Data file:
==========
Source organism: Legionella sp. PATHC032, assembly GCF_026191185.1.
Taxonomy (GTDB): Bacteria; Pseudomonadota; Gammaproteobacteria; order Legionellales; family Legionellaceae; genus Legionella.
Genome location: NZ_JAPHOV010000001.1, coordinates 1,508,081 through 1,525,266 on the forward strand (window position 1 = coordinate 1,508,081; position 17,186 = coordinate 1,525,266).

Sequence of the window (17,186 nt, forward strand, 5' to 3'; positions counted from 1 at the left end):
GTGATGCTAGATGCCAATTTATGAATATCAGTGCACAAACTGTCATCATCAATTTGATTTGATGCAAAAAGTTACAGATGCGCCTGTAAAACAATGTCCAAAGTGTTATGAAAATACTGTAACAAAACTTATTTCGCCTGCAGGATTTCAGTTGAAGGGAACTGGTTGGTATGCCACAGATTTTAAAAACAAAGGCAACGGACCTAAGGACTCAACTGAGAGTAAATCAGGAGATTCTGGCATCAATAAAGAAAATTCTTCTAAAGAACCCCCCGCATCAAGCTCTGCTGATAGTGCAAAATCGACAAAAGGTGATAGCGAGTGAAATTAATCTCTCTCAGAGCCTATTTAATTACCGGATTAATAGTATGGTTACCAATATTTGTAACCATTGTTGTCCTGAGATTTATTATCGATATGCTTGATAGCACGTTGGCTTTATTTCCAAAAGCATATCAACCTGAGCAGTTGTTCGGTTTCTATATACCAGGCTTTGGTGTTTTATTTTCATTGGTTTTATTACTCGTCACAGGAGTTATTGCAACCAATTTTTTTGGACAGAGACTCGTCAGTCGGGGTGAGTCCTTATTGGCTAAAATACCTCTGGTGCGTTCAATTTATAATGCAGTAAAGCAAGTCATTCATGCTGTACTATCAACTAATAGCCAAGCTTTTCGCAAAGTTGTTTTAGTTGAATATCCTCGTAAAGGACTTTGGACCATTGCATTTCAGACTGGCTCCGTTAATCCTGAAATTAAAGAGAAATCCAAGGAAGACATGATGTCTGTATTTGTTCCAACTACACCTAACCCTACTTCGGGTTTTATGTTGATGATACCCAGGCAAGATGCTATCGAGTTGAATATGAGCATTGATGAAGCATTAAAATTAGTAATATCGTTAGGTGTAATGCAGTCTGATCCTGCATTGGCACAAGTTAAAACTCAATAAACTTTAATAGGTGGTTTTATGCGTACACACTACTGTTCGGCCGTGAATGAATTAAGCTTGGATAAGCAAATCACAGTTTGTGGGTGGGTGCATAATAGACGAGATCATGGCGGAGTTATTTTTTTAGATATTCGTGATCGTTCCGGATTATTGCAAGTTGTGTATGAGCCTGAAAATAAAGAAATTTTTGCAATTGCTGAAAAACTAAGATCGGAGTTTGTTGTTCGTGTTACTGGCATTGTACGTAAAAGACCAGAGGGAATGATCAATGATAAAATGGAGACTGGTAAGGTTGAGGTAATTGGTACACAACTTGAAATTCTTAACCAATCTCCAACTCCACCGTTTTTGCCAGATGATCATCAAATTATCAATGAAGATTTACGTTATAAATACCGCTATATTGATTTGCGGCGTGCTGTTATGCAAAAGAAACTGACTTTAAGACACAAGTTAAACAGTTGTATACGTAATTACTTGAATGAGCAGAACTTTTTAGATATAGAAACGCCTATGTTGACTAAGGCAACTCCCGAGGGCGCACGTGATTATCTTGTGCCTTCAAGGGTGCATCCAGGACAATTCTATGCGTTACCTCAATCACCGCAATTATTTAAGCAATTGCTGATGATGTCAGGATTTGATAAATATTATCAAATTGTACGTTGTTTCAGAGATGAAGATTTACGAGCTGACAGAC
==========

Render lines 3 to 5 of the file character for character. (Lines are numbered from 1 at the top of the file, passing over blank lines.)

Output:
Genome location: NZ_JAPHOV010000001.1, coordinates 1,508,081 through 1,525,266 on the forward strand (window position 1 = coordinate 1,508,081; position 17,186 = coordinate 1,525,266).

Sequence of the window (17,186 nt, forward strand, 5' to 3'; positions counted from 1 at the left end):
GTGATGCTAGATGCCAATTTATGAATATCAGTGCACAAACTGTCATCATCAATTTGATTTGATGCAAAAAGTTACAGATGCGCCTGTAAAACAATGTCCAAAGTGTTATGAAAATACTGTAACAAAACTTATTTCGCCTGCAGGATTTCAGTTGAAGGGAACTGGTTGGTATGCCACAGATTTTAAAAACAAAGGCAACGGACCTAAGGACTCAACTGAGAGTAAATCAGGAGATTCTGGCATCAATAAAGAAAATTCTTCTAAAGAACCCCCCGCATCAAGCTCTGCTGATAGTGCAAAATCGACAAAAGGTGATAGCGAGTGAAATTAATCTCTCTCAGAGCCTATTTAATTACCGGATTAATAGTATGGTTACCAATATTTGTAACCATTGTTGTCCTGAGATTTATTATCGATATGCTTGATAGCACGTTGGCTTTATTTCCAAAAGCATATCAACCTGAGCAGTTGTTCGGTTTCTATATACCAGGCTTTGGTGTTTTATTTTCATTGGTTTTATTACTCGTCACAGGAGTTATTGCAACCAATTTTTTTGGACAGAGACTCGTCAGTCGGGGTGAGTCCTTATTGGCTAAAATACCTCTGGTGCGTTCAATTTATAATGCAGTAAAGCAAGTCATTCATGCTGTACTATCAACTAATAGCCAAGCTTTTCGCAAAGTTGTTTTAGTTGAATATCCTCGTAAAGGACTTTGGACCATTGCATTTCAGACTGGCTCCGTTAATCCTGAAATTAAAGAGAAATCCAAGGAAGACATGATGTCTGTATTTGTTCCAACTACACCTAACCCTACTTCGGGTTTTATGTTGATGATACCCAGGCAAGATGCTATCGAGTTGAATATGAGCATTGATGAAGCATTAAAATTAGTAATATCGTTAGGTGTAATGCAGTCTGATCCTGCATTGGCACAAGTTAAAACTCAATAAACTTTAATAGGTGGTTTTATGCGTACACACTACTGTTCGGCCGTGAATGAATTAAGCTTGGATAAGCAAATCACAGTTTGTGGGTGGGTGCATAATAGACGAGATCATGGCGGAGTTATTTTTTTAGATATTCGTGATCGTTCCGGATTATTGCAAGTTGTGTATGAGCCTGAAAATAAAGAAATTTTTGCAATTGCTGAAAAACTAAGATCGGAGTTTGTTGTTCGTGTTACTGGCATTGTACGTAAAAGACCAGAGGGAATGATCAATGATAAAATGGAGACTGGTAAGGTTGAGGTAATTGGTACACAACTTGAAATTCTTAACCAATCTCCAACTCCACCGTTTTTGCCAGATGATCATCAAATTATCAATGAAGATTTACGTTATAAATACCGCTATATTGATTTGCGGCGTGCTGTTATGCAAAAGAAACTGACTTTAAGACACAAGTTAAACAGTTGTATACGTAATTACTTGAATGAGCAGAACTTTTTAGATATAGAAACGCCTATGTTGACTAAGGCAACTCCCGAGGGCGCACGTGATTATCTTGTGCCTTCAAGGGTGCATCCAGGACAATTCTATGCGTTACCTCAATCACCGCAATTATTTAAGCAATTGCTGATGATGTCAGGATTTGATAAATATTATCAAATTGTACGTTGTTTCAGAGATGAAGATTTACGAGCTGACAGAC